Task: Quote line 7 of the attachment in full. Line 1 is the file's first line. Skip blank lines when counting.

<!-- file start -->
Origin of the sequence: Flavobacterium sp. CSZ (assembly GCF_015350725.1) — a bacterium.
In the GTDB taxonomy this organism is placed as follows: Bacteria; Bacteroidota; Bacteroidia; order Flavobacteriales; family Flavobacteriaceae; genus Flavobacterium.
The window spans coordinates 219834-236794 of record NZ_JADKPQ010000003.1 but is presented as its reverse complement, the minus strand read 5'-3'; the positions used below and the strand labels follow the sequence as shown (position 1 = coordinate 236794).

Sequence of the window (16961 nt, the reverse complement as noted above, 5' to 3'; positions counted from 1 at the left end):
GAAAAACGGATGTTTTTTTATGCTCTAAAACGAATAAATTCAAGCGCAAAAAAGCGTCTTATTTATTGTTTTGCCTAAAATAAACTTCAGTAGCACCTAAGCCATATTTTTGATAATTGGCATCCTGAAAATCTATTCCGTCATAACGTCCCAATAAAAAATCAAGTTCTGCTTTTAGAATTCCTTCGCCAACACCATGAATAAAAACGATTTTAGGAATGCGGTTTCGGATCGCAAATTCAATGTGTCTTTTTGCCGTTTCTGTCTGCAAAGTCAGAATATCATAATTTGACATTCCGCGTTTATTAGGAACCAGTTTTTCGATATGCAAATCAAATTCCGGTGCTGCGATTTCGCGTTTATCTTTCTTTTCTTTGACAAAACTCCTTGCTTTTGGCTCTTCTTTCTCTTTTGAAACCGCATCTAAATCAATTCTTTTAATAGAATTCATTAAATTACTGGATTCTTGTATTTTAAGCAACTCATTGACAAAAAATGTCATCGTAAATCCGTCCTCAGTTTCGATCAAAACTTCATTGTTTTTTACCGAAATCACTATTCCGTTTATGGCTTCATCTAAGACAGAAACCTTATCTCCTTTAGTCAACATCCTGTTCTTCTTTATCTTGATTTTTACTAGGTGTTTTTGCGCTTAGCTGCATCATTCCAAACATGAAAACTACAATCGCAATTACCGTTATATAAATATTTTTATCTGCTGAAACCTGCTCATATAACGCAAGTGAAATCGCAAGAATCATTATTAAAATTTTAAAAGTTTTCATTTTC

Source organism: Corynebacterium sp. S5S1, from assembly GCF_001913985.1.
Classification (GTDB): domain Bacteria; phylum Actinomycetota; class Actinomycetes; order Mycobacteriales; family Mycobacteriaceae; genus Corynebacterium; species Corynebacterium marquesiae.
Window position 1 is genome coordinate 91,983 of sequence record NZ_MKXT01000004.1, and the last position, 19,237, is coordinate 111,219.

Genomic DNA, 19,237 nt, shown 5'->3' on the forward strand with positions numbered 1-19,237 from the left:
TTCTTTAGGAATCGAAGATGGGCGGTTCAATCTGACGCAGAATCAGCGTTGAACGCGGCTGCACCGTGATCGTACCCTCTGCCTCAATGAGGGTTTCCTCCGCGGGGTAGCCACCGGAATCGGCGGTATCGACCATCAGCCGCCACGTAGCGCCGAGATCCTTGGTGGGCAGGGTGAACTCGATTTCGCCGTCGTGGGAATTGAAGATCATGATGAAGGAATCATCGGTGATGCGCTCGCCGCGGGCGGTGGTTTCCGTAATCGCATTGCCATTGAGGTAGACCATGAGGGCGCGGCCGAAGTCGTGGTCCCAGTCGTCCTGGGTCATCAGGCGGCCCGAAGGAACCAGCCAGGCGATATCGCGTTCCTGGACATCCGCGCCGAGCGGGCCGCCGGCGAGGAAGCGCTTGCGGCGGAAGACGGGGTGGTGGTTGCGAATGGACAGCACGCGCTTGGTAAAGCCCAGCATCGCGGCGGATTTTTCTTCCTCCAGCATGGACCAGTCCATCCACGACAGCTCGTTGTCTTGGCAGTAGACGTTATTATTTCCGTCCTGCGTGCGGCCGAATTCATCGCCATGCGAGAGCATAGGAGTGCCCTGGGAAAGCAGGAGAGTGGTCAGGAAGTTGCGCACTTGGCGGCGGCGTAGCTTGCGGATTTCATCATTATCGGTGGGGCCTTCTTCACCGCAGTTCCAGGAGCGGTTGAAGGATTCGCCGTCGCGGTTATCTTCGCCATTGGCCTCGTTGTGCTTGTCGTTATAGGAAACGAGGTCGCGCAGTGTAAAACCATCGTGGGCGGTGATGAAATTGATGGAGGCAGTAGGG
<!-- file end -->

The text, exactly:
Classification (GTDB): domain Bacteria; phylum Actinomycetota; class Actinomycetes; order Mycobacteriales; family Mycobacteriaceae; genus Corynebacterium; species Corynebacterium marquesiae.